Brad stared at the wall for a minute, contemplating suicide. As was usually the case, it sounded like more work than it was worth. He also had his doubts as to its implications: That whole meeting God thing left him with a sneaking suspicion about what would happen if he did take his own life. He'd be punished. In fact, he was more than slightly afraid that the punishment was already under way. So maybe he was already destined to end it that way.Still, being stubborn, Brad knew the last thing he would voluntarily do was to give God an excuse to screw Brad out of the happiness to which he felt overwhelmingly entitled. So, as always, suicide was something to quickly rule out.God had better come up with some other reason for delivering such a lame deal. Brad was slightly curious what that reason might be, but not curious enough to really ask. When he started delving down certain avenues of self-discovery, he triggered acid flashbacks.Those were a drag. Work wasn't the place for ’em. His rolls of fat trembled slightly at the memory, and he quickly shifted mental gears. Back to Liz, but that was simply a defense mechanism, like a grasshopper dumped in a frying pan, hopping anywhere it could – anything was better than the hot cooking oil.
Liz got naked again. Things were different in his mind this time, though. His recent self-inventory had changed the flavor of their relationship. Imaginary Liz knew, somehow, his secret: that he wasn't good enough. Not even for her, prudish, bony, repellent in her own way.
Her image had a wafery thin aspect to it. Not thin like she was skinny. Thin like he could hardly see it. Blurred. Indistinct. Like his imagination thought her an unreasonable expectation and wasn't willing to hold her in place for him. He shrunk in on himself, pulling down into his chair, his eyes welling up with tears that didn't quite fall.
None of his porta-pharmacy really dealt with issues like this. The various benzodiazepines (Valium®and its various close relatives) could, in sufficient quantity, obviate any thoughts he might have, good or bad, but you couldn't drive (or walk, really) once you got to that level of consumption. This was one of those things he just had to experience, preferably in private.
Brad spared a glance for the door. This was a moment for alone time, just as much as any clandestine bout of masturbation.
Some secret part wished someone would walk in and see him this way, inquire solicitously as to the source of his despair. This was the sort of fantasy he was good at: the knight in shining armor, riding to your salvation. Brad, for one, knew such knights weren't the exclusive purview of the softer sex. He'd often wished for the figurative equivalent – some quick, easy rescue from the mess that passed for life, preferably a knightette.
Nobody came to the door. Brad's nose began to clog up, and he snorted a few times to pull back the misery snot. Eventually, the tears also seemed to go away, unshed, like water soaked up on the flat hardpan of desert.
This image made him feel better, somehow: Sure, he might be jelly on the outside, but perhaps, on the inside, he was more like the Sahara or Gobi or Death Valley. Being a bleak wasteland held a certain appeal to someone as desperate as Brad. At least it implied strength, and strength implied survival.
The Sahara wouldn't let a little lard get into its implacable way. The Sahara, in fact, would get laid. It was a badass desert. The mental image was a bit hard to wrap his head around, though. How would a desert have sex? Sandstorm? Gritty, but bound to be better than nothing.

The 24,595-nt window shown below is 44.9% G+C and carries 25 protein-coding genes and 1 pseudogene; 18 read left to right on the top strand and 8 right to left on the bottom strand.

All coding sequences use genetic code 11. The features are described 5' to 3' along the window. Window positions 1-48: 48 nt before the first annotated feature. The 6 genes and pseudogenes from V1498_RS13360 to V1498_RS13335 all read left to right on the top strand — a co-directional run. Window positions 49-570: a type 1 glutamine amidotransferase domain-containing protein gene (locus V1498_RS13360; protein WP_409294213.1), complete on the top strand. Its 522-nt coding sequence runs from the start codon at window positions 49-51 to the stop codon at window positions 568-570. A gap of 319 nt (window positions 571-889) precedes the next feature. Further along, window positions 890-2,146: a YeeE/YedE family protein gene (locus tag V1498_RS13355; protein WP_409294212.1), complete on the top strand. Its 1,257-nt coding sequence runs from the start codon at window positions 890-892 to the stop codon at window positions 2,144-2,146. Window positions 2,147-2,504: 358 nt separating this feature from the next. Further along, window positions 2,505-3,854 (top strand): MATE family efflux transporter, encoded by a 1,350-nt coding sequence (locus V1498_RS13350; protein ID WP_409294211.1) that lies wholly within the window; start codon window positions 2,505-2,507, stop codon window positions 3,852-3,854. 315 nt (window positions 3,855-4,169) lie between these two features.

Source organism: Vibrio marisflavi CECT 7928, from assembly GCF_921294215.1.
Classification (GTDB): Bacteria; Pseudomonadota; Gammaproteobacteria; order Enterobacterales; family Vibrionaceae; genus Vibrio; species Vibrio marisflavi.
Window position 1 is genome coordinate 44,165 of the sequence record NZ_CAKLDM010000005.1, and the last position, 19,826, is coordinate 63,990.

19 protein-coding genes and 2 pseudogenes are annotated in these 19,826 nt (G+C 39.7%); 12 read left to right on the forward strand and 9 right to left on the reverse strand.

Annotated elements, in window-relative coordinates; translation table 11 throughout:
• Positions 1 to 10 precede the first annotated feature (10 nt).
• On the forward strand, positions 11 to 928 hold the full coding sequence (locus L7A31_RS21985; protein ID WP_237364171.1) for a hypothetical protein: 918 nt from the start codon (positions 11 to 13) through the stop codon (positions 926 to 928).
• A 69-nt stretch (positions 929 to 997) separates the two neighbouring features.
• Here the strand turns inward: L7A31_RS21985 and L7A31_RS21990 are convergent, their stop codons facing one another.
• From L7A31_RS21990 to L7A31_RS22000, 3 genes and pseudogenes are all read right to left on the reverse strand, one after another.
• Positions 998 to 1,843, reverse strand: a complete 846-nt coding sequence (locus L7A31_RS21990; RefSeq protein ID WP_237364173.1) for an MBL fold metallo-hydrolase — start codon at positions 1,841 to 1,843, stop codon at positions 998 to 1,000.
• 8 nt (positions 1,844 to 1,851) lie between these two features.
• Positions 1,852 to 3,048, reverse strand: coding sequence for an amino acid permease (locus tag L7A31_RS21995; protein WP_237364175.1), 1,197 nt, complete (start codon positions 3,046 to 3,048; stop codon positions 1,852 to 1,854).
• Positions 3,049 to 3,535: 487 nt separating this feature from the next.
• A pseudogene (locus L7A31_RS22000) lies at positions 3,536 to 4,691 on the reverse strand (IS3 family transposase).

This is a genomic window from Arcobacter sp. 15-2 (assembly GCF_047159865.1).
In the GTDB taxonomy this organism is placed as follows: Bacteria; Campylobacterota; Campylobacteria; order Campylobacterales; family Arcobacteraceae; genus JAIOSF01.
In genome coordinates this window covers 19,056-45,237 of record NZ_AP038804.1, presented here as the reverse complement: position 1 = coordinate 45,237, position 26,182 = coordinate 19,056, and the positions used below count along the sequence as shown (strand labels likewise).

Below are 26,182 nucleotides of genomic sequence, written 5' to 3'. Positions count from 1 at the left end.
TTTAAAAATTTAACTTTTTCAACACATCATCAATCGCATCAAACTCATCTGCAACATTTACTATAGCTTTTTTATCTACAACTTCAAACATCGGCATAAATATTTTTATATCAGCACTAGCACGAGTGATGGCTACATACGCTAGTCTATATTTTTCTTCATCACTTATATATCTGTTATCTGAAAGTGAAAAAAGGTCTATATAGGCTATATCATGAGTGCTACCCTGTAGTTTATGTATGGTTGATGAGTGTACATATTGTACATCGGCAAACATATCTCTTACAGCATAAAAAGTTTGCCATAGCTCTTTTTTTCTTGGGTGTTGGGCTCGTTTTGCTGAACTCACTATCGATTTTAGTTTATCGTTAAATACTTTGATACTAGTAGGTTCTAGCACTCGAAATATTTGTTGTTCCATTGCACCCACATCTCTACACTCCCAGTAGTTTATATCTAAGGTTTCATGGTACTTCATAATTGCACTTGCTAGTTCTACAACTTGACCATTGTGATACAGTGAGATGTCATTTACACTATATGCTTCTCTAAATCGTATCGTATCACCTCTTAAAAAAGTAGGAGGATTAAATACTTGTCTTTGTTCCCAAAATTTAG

Motivation, already a fleeting thing, left altogether on days like this. Brad felt stuck in one of the universe's passing patches of quicksand. He held his head in his hands, elbows on the little ledge in front of his keyboard. Pushed forward, something in the pile of crap on his desk teetered off the edge and fell to the floor beneath his computer.
Brad's mind felt like a reservoir behind a dam after a ten-year drought. He could look around and see the discolored rocks that had once held back the waters. Down at his feet, an anemic trickle lapped against concrete. Against the shore were the bones of dead fish. There was even a beached tour boat.
Surely that was the effort of the Department of Imagination and Hallucination. An empty dam was, after all, one thing. These other images seemed like an attempt to hijack a bout of self-pity and turn it into something else entirely.
Across the puddle, another Liz writhed. Muddy this time, she'd grown a bit more interesting, as well as a bit more solid. Solid and soiled. This somehow cheered him a bit.
He thought about making his way over to her, but he wasn't sure if company was the cure just yet. The way he still felt, he was pretty sure she'd say something biting and cruel, given the chance and a little proximity. Something sunny, like, "You think this is bad now? You're still young. Life generally goes downhill. Imagine how much worse it's going to get." Or she might say, "A beached whale? I thought they only had those at the ocean." Imaginary Liz was a lot smarter than her real-life counterpart.
Brad's mind was his weapon. At the moment, it felt like that weapon was a punched-out prizefighter. Cut over an eye, he couldn't defend himself. Punches kept raining down. Even holding his guard up was a strain.
He glanced around the room, pulling his arms away from his face. That helped. It wasn't so much the lateness of the round as it was the immense weight of his massive head. His doughy arms found it an unreasonable burden. Like every other piece he could sense, feel, or see, his arms wanted no more of anything. He laid his head down on the keyboard, listening to the angry, clicking protestations of the computer as it found its sacred form of input so abused.